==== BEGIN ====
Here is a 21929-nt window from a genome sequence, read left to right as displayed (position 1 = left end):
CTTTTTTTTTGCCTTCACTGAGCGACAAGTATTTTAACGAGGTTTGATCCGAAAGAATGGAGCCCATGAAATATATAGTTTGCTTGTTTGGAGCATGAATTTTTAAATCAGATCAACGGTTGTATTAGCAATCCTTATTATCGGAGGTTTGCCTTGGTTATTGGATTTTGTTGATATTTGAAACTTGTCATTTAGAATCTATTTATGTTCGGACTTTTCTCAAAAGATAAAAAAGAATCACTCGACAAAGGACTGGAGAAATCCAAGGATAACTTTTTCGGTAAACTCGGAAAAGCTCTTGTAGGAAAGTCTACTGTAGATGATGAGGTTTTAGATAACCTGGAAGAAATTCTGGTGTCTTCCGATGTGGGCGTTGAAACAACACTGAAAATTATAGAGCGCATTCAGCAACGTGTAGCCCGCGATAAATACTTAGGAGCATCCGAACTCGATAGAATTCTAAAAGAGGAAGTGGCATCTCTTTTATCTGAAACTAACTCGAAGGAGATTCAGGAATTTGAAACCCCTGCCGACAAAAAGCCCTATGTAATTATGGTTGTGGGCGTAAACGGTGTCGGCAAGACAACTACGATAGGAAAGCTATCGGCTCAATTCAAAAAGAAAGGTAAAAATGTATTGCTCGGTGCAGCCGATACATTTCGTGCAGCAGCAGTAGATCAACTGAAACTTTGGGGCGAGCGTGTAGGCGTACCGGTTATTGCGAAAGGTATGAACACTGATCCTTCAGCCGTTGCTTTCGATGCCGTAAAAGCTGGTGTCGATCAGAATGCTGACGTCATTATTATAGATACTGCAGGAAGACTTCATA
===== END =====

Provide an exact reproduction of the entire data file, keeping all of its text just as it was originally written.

Here is a 21929-nt window from a genome sequence, read left to right as displayed (position 1 = left end):
CTTTTTTTTTGCCTTCACTGAGCGACAAGTATTTTAACGAGGTTTGATCCGAAAGAATGGAGCCCATGAAATATATAGTTTGCTTGTTTGGAGCATGAATTTTTAAATCAGATCAACGGTTGTATTAGCAATCCTTATTATCGGAGGTTTGCCTTGGTTATTGGATTTTGTTGATATTTGAAACTTGTCATTTAGAATCTATTTATGTTCGGACTTTTCTCAAAAGATAAAAAAGAATCACTCGACAAAGGACTGGAGAAATCCAAGGATAACTTTTTCGGTAAACTCGGAAAAGCTCTTGTAGGAAAGTCTACTGTAGATGATGAGGTTTTAGATAACCTGGAAGAAATTCTGGTGTCTTCCGATGTGGGCGTTGAAACAACACTGAAAATTATAGAGCGCATTCAGCAACGTGTAGCCCGCGATAAATACTTAGGAGCATCCGAACTCGATAGAATTCTAAAAGAGGAAGTGGCATCTCTTTTATCTGAAACTAACTCGAAGGAGATTCAGGAATTTGAAACCCCTGCCGACAAAAAGCCCTATGTAATTATGGTTGTGGGCGTAAACGGTGTCGGCAAGACAACTACGATAGGAAAGCTATCGGCTCAATTCAAAAAGAAAGGTAAAAATGTATTGCTCGGTGCAGCCGATACATTTCGTGCAGCAGCAGTAGATCAACTGAAACTTTGGGGCGAGCGTGTAGGCGTACCGGTTATTGCGAAAGGTATGAACACTGATCCTTCAGCCGTTGCTTTCGATGCCGTAAAAGCTGGTGTCGATCAGAATGCTGACGTCATTATTATAGATACTGCAGGAAGACTTCATA